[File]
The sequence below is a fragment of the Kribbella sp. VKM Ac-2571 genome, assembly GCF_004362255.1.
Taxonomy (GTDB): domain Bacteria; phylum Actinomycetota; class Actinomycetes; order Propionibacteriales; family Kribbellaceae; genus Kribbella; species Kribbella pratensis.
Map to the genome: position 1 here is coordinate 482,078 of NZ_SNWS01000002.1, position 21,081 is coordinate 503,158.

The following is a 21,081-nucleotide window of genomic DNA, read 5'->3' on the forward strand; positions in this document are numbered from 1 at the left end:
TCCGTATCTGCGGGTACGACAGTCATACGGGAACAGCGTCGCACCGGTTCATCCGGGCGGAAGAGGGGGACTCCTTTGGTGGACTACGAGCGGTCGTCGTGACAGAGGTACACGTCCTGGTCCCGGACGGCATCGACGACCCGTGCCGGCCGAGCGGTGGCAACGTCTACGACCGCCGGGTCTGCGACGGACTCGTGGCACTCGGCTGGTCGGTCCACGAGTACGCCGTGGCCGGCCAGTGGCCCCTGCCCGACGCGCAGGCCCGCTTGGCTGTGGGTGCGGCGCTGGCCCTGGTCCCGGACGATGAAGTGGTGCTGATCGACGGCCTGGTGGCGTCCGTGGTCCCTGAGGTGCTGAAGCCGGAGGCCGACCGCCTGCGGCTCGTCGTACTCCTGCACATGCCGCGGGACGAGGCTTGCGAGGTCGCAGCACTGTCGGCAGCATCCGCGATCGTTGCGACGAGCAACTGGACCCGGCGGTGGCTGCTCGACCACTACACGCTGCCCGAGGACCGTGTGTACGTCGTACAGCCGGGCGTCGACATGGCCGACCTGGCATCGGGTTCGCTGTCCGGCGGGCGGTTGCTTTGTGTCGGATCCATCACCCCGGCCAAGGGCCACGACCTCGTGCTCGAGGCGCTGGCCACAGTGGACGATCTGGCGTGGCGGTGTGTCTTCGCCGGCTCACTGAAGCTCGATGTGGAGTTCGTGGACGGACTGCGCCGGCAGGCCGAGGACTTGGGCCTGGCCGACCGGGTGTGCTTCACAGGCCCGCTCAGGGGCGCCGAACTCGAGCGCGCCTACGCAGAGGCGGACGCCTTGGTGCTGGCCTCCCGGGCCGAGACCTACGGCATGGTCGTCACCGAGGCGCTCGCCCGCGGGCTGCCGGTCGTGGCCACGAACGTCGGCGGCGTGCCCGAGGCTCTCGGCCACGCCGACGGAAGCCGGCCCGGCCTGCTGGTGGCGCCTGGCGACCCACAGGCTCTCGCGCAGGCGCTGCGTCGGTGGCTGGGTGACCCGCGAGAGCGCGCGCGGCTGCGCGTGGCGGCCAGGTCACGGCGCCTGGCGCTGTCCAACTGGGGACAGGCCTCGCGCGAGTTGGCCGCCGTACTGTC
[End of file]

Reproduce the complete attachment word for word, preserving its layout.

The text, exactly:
The sequence below is a fragment of the Kribbella sp. VKM Ac-2571 genome, assembly GCF_004362255.1.
Taxonomy (GTDB): domain Bacteria; phylum Actinomycetota; class Actinomycetes; order Propionibacteriales; family Kribbellaceae; genus Kribbella; species Kribbella pratensis.
Map to the genome: position 1 here is coordinate 482,078 of NZ_SNWS01000002.1, position 21,081 is coordinate 503,158.

The following is a 21,081-nucleotide window of genomic DNA, read 5'->3' on the forward strand; positions in this document are numbered from 1 at the left end:
TCCGTATCTGCGGGTACGACAGTCATACGGGAACAGCGTCGCACCGGTTCATCCGGGCGGAAGAGGGGGACTCCTTTGGTGGACTACGAGCGGTCGTCGTGACAGAGGTACACGTCCTGGTCCCGGACGGCATCGACGACCCGTGCCGGCCGAGCGGTGGCAACGTCTACGACCGCCGGGTCTGCGACGGACTCGTGGCACTCGGCTGGTCGGTCCACGAGTACGCCGTGGCCGGCCAGTGGCCCCTGCCCGACGCGCAGGCCCGCTTGGCTGTGGGTGCGGCGCTGGCCCTGGTCCCGGACGATGAAGTGGTGCTGATCGACGGCCTGGTGGCGTCCGTGGTCCCTGAGGTGCTGAAGCCGGAGGCCGACCGCCTGCGGCTCGTCGTACTCCTGCACATGCCGCGGGACGAGGCTTGCGAGGTCGCAGCACTGTCGGCAGCATCCGCGATCGTTGCGACGAGCAACTGGACCCGGCGGTGGCTGCTCGACCACTACACGCTGCCCGAGGACCGTGTGTACGTCGTACAGCCGGGCGTCGACATGGCCGACCTGGCATCGGGTTCGCTGTCCGGCGGGCGGTTGCTTTGTGTCGGATCCATCACCCCGGCCAAGGGCCACGACCTCGTGCTCGAGGCGCTGGCCACAGTGGACGATCTGGCGTGGCGGTGTGTCTTCGCCGGCTCACTGAAGCTCGATGTGGAGTTCGTGGACGGACTGCGCCGGCAGGCCGAGGACTTGGGCCTGGCCGACCGGGTGTGCTTCACAGGCCCGCTCAGGGGCGCCGAACTCGAGCGCGCCTACGCAGAGGCGGACGCCTTGGTGCTGGCCTCCCGGGCCGAGACCTACGGCATGGTCGTCACCGAGGCGCTCGCCCGCGGGCTGCCGGTCGTGGCCACGAACGTCGGCGGCGTGCCCGAGGCTCTCGGCCACGCCGACGGAAGCCGGCCCGGCCTGCTGGTGGCGCCTGGCGACCCACAGGCTCTCGCGCAGGCGCTGCGTCGGTGGCTGGGTGACCCGCGAGAGCGCGCGCGGCTGCGCGTGGCGGCCAGGTCACGGCGCCTGGCGCTGTCCAACTGGGGACAGGCCTCGCGCGAGTTGGCCGCCGTACTGTC